When you are told that inflation is falling, you would naturally expect prices to be falling . That ain’t necessarily so!
Many years ago, when I worked for a very large bank, I sent a team of people into town in order to find out whether the average British adult understood percentages. The answer was a resounding “No!”
MOST of the people we interviewed had NO IDEA about percentages!
Banks, supermarkets and even the government know very well that most people are either thick or at best borderline thick as far as simple arithmetic is concerned and they take full advantage.
Supermarkets “mix and match” their prices, so that you need to have the brain of a Stephen Hawking to decide whether it would be cheaper to buy three bags of crisps for the price of two or perhaps two at a different price with one free or maybe six bags with 10% extra. By the time you’ve made several purchases like this, you can leave a supermarket mentally exhausted.
Banks will be paying you interest at anything from 0 .01% p.a to 3.00% with maybe an introductory offer of three months with an additional 1.5%. Interest on credits is calculated from the day AFETR your deposit but debit interest on withdrawals is applied on the day of the debit. When a bank returns a wrongly applied charge, will it also re-credit the debit interest? If it does – then at what rate? You don’t know? You’re not alone.
The Government will throw statistics at you through the medium of television, delivered by double-first Oxbridge Economics graduates who have absolutely NO idea how to explain economics concepts – except to other economists. Percentage increases in GDP, percentages out of work, percentage decreases in the annual inflation rate. Percentage, percentages and even more percentages!
Which is better? a 10% discount and then VAT added or would you prefer the VAT to be added first and THEN take the 10% discount? If your energy bill tells you that the discount on your Gas is 5% and the discount on the Electricity is 5%, how many percent savings will you me making in total? What is 12% of £60?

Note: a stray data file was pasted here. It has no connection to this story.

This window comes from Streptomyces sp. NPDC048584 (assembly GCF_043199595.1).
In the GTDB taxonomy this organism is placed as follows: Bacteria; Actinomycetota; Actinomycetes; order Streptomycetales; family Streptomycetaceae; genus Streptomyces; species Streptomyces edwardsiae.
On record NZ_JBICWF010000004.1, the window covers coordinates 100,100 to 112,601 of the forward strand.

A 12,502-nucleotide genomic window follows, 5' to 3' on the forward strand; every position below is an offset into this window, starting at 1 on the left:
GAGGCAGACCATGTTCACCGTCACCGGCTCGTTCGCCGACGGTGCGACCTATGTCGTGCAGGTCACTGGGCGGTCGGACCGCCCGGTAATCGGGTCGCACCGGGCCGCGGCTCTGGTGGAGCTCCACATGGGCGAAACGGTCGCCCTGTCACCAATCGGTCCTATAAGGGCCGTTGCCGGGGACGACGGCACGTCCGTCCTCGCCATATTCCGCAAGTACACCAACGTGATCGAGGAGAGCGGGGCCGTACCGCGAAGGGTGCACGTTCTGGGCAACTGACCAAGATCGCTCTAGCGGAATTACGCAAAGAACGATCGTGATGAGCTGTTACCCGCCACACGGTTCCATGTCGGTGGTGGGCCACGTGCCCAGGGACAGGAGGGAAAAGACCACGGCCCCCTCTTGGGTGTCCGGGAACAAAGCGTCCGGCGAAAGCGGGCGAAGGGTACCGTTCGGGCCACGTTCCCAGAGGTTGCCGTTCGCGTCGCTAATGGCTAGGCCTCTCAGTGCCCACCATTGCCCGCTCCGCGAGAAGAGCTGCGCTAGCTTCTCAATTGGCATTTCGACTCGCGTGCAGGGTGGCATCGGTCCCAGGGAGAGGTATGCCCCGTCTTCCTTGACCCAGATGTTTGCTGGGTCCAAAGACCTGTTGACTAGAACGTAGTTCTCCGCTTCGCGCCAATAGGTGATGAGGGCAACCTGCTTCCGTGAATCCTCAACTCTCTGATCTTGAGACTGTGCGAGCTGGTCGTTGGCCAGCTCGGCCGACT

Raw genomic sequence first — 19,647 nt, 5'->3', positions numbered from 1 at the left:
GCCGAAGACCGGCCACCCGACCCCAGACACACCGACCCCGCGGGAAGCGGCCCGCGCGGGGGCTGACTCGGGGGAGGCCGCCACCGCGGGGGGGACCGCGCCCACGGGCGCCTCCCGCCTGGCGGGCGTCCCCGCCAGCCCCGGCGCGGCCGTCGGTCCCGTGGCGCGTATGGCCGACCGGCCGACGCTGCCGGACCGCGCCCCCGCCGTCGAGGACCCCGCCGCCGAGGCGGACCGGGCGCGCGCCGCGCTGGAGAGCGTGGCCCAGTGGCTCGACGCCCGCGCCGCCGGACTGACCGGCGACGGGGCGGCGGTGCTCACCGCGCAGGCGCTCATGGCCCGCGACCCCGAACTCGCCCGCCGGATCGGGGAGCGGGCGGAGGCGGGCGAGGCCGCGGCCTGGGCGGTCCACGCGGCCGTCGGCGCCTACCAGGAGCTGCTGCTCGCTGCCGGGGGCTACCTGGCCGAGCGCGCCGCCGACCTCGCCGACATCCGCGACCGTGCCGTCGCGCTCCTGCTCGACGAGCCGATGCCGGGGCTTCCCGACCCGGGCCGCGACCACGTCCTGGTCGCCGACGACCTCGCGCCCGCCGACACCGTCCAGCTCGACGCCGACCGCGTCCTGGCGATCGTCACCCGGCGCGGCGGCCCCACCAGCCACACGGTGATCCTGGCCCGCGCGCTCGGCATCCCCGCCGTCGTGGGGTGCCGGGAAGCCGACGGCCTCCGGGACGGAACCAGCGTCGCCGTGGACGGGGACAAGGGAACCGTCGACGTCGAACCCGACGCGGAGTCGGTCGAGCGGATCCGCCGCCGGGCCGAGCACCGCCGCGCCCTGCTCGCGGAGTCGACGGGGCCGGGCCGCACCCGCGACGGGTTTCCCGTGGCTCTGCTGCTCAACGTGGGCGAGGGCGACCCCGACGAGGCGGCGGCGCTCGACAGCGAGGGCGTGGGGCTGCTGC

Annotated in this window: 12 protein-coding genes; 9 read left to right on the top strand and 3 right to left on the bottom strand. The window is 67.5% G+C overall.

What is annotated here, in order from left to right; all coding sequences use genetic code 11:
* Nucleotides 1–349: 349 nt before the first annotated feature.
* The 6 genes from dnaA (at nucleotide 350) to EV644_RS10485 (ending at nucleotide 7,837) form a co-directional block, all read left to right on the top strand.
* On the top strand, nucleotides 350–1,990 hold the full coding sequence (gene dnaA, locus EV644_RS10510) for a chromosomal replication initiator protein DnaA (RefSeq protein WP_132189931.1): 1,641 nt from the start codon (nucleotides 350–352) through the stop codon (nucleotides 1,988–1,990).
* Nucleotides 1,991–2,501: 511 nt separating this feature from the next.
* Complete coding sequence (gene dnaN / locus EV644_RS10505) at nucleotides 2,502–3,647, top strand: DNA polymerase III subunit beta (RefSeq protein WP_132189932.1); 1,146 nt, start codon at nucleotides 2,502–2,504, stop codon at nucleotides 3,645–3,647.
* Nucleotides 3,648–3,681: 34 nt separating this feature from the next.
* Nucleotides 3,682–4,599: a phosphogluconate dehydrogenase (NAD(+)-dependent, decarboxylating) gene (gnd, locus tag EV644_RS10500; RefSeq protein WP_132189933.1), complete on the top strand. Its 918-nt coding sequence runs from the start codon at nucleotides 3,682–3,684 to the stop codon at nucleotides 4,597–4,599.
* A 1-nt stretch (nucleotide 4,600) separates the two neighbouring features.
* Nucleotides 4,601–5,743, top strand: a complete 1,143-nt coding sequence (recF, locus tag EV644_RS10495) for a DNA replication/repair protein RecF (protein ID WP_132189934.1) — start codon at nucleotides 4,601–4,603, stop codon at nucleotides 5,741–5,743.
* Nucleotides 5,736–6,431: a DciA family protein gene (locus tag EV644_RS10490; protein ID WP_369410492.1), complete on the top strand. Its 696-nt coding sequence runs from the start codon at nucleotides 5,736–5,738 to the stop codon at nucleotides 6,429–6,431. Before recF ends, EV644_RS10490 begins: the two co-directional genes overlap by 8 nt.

Today, we have been told that annual inflation is on the decrease BUT we all know that prices are on the increase. How is this possible?
I am going to try and explain but in very simple terms.
Assume you bought a radio in January 2013 and you paid £95.70. If you then went to the same shop in January 2014 (a year later) and the price of the same radio had increased to £100, the price would have increased or INFLATED by £4.30. which is an increase of 4.5%.
Let’s now go back to February 2013 when the price of the same radio was £100 and assume one year later, in February 2014, the price increased yet again, this time to £104. That means that the radio would have increased in price or INFLATED by £4, which is 4.o%.
So, coming back to this year, between January and February 2014 (in one month), the radio’s price has INCREASED by £4 but at the same time, inflation has DECREASED from 4.5% to 4.0%!
Therefore, we have a rising price but simultaneously, we see falling inflation.
The media are already mumbling something about “falling food prices etc” having caused the present fall in inflation.
It is nothing of the sort : Yes, falling prices do contribute but the way that the calculations are made can be the major contributor to the figure because it is calculated in discontinuous annual slices. Today’s inflation figure depends on what the inflation figure was a year ago.
Having said all that, on this occasion, the CPI has actually decreased in one month
Mind you, as usual, whatever the basis of the inflation calculation, it will still not stop the politicians from claiming all the credit.
(Unless, of course, the inflation rate goes up too drastically, which is when those pesky “external factors out of our control” come into play!